* One of the great pioneers of radio astronomy, the extraordinary Ruby Payne Scott, listened to the Sun using headphones, a la Jodie Foster. The Sun is exceptionally bright and changes rapidly, so with the relatively primitive radio equipment of the day, this made sense. Pulsar astronomers also sometimes generate sounds from their data, though this is generally only to impress the public rather than do actual science.


Of course, we radio astronomers pose like Jodie Foster at every opportunity.


Under the Hydrogen Sky

So, to map the hydrogen gas, we need a radio telescope. There are many good reasons why seeing radio instead of visible light doesn't occur naturally, not least of which is that the much longer wavelengths need bigger telescopes to see details as small as we can see in the optical. The above image was made using telescopes about 25 metres in diameter, and it can only see features as "small" as half a degree across - the size of the Moon as seen from Earth. It looks nice in the gif only because the field of view is so large - zoom in a bit and everything looks blobby (technical term). But if we could magically see both the radio and visible light, the sky would look a lot more interesting.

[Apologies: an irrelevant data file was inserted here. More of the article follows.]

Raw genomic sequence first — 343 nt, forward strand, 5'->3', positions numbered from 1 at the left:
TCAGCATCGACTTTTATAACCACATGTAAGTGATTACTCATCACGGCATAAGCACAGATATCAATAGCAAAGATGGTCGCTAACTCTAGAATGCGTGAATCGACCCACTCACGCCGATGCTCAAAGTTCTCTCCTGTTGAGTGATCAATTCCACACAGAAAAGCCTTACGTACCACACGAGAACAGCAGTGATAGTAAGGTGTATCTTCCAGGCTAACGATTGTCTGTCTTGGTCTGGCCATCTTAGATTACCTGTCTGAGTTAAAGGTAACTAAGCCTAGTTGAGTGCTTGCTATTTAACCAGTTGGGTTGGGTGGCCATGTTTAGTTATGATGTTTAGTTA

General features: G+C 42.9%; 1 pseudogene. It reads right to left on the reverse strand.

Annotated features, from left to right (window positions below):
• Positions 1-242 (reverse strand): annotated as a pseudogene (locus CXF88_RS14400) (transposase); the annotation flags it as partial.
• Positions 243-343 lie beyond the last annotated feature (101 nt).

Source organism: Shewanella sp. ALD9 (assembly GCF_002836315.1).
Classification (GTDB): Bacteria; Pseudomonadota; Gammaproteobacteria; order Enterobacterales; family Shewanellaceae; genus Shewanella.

Old Town Square, Prague. Photo by me.
A few points about how this image was constructed (feel free to skip the rest of this section if you want, I don't mind). First, this image relies on much higher resolution data with a larger telescope. Second, the colours - they're false. They have to be, because you can't see radio light with your eyes. But the structures visible are absolutely real, as real as anything you see with your eyes. The colours are false but not meaningless - they represent how you might perceive the world if you were a walking radio telescope (human vision is complicated to say the least, but let's keep things as simple as possible).